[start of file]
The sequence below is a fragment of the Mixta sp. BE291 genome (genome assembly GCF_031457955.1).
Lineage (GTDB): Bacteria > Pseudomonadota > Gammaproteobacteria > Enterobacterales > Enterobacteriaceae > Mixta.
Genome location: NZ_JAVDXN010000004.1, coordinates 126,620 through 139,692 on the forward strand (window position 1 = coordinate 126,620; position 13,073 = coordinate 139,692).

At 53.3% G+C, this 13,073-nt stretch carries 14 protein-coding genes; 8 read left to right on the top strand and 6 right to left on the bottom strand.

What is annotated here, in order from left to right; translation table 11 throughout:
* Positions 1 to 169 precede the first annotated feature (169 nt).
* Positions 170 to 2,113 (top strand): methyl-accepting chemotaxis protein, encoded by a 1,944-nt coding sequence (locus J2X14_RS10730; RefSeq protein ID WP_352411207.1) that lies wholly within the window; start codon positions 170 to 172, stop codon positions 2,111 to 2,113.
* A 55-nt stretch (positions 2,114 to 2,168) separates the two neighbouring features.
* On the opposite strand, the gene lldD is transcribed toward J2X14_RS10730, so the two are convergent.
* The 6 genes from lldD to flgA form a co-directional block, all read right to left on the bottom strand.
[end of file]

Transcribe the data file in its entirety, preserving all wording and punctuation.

The sequence below is a fragment of the Mixta sp. BE291 genome (genome assembly GCF_031457955.1).
Lineage (GTDB): Bacteria > Pseudomonadota > Gammaproteobacteria > Enterobacterales > Enterobacteriaceae > Mixta.
Genome location: NZ_JAVDXN010000004.1, coordinates 126,620 through 139,692 on the forward strand (window position 1 = coordinate 126,620; position 13,073 = coordinate 139,692).

At 53.3% G+C, this 13,073-nt stretch carries 14 protein-coding genes; 8 read left to right on the top strand and 6 right to left on the bottom strand.

What is annotated here, in order from left to right; translation table 11 throughout:
* Positions 1 to 169 precede the first annotated feature (169 nt).
* Positions 170 to 2,113 (top strand): methyl-accepting chemotaxis protein, encoded by a 1,944-nt coding sequence (locus J2X14_RS10730; RefSeq protein ID WP_352411207.1) that lies wholly within the window; start codon positions 170 to 172, stop codon positions 2,111 to 2,113.
* A 55-nt stretch (positions 2,114 to 2,168) separates the two neighbouring features.
* On the opposite strand, the gene lldD is transcribed toward J2X14_RS10730, so the two are convergent.
* The 6 genes from lldD to flgA form a co-directional block, all read right to left on the bottom strand.